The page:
She led a strong resistance against Marshal Jacques Louis Randon’s 13,000-strong French army. She gave them a lesson of courage, and determination. Armed with an unshakable faith, Fadhma threw herself in bloody battles to push back the enemy. During the battle of Tachekkirt, led by Bou-Baghla at the time, Randon was captured, but managed to escape later. During the famous battle of Oued Sebaou, Fadhma was only 24 years old, and headed an army of men and women; she took control, and led her people to victory, a victory heralded throughouth Kabylie. The mosques, zawiyas, and Qur’anic schools sang praises in honor of the heroine of the Djurdjura.
Not willing to accept defeat, Randon asked for reinforcements, with his forces reaching 35,000 men. He asked the people of Azazga to help him reach Fadhma N’Soumer’s quarters, to end “her legend, and misdeeds.” The response to his emissary was “Go to the one who sent you, and tell him our ears cannot hear the language of him who asks us to betray.” Such was the loyalty and respect of the people for Fadhma. In response, Randon promised the people of Azazga constant exposure to his cannons. One can only imagine the brutality of the French against the Azazga people, which were later defeated. Fadhma did not give up, and mobilized her people to “fight for Islam, the land, and liberty. They are our constant, and they are sacred. They can neither be the object of concessions nor haggling.” Her strong personality and inspirational speeches had a strong influence in all of Kabylie, as shown by the sacrifice and determination of the people during all the battles, especially those of Icherridene and Tachkrit,where the enemy troops were greatly defeated. The latter took place on July 18 – 19, 1854, and resulted in a heavy death toll (over 800 dead) for the French troops.
Defeated, Randon finally asked for a ceasefire, which Fadhma N’Soumer agreed to. She was planning to use the ceasefire period to improve her organization and reinforce her troops. Fields were plowed and sowed, and arms factories were installed in all corners of the region. However, just like with Samori Toure, or Behanzin, the French did not respect the ceasefire. In 1857, after only three years, they broke their word (as always) and launched offensives in all large cities which had been hard to overtake until then. History will record that the French were always people of no word during the colonization (and even today); they used every sneaky technique they could find to eliminate others… and even with all their ‘superior’ gunpower, and manpower, they could not have won against our great African leaders without using treachery, and treason.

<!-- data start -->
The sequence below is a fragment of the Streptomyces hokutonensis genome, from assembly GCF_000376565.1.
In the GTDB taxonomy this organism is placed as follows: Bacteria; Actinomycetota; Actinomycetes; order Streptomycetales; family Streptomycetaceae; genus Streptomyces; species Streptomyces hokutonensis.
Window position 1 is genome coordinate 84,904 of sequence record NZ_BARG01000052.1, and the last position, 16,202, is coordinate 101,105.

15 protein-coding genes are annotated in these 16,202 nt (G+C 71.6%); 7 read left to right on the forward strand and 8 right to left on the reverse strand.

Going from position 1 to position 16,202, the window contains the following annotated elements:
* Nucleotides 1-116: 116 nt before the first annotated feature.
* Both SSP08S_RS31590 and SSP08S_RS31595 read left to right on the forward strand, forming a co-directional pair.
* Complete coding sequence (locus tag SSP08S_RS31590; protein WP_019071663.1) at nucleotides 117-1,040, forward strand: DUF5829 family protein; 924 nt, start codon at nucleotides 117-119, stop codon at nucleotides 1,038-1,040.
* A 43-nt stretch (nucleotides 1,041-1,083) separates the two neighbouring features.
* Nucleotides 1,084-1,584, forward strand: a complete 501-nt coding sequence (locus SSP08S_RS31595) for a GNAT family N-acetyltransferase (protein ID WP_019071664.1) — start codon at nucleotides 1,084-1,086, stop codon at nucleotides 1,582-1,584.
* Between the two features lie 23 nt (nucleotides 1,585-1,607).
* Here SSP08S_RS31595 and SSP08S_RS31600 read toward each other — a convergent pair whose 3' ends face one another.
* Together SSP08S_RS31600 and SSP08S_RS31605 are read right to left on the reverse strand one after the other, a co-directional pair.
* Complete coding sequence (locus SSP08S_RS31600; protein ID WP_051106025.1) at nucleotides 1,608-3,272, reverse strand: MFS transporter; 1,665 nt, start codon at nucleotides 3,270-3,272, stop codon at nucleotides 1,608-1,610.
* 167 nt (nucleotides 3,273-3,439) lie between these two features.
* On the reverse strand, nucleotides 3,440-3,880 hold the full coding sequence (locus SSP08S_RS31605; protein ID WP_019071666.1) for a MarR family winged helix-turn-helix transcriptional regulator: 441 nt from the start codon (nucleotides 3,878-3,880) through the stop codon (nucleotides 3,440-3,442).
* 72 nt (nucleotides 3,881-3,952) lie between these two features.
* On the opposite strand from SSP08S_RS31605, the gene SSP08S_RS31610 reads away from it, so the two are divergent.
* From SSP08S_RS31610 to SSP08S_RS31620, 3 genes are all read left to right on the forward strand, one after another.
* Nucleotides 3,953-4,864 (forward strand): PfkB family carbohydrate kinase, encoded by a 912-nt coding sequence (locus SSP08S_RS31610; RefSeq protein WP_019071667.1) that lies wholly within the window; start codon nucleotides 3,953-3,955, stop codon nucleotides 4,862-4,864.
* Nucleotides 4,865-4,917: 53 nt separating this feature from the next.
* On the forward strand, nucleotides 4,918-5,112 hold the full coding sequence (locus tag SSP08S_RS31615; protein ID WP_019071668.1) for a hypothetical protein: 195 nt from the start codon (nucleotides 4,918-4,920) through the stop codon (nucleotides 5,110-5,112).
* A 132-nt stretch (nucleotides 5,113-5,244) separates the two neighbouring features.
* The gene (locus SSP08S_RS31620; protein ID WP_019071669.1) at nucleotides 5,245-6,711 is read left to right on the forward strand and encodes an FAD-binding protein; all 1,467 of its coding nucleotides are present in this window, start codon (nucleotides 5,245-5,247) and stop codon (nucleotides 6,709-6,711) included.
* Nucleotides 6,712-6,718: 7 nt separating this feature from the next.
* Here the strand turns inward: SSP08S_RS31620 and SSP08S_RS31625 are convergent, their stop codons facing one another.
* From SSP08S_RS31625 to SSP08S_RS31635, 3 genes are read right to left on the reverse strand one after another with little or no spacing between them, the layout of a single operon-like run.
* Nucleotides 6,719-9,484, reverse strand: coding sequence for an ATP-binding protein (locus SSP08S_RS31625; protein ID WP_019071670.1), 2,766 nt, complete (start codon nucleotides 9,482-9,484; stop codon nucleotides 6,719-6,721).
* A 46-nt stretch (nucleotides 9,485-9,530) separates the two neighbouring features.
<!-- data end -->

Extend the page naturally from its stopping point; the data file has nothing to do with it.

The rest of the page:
Fadhma N’Soumer, whose influence motivated the freedom fighters, appealed to the people for a last and supreme effort. Surrounded by women of the region, Lalla Fadhma directed the fight and encouraged remaining volunteers. However, they lost the battle, and Fadhma was arrested on 27 July 1857, in the village of Takhlijt Ath Atsou, near Tirourda. The French soldiers destroyed her rich library, which contained a rich source of scientific and religious works from the region. They also spent her fortune, which had been used toward caring for the disciples of her father’s zawiya. Lalla Fadhma N’Soumer died in 1863, from the hardship of incarceration in Béni Slimane, from the news of her brother’s passing, and the frustration from her inability to act against French aggression on her people. She was only 33 years old. The enemy (the French) nicknamed her, the Joan of Ark of theDjurdjura, a comparison that the religious Fadhma never accepted.
To read more about French invasion of Algeria, check out Mediapart. Watch the video below to learn more about Lalla Fadhma N’Soumer (It has 5 parts, and is very instructive). Whenever you think of resistance in Africa, please do remember Lalla Fadhma N’Soumer who by her courage, piety, strength, and charisma was able to defeat the mighty French army, and capture a French marshal/general. Remember that there was a woman who held a rich library of scientific and religious works which was destroyed by the French army (it must have been full of treasures for them to destroy). Remember that this woman served the people, and love them dearly to sacrifice her life for their freedom. Remember, yes, that a woman led men and women to battles, and actually won!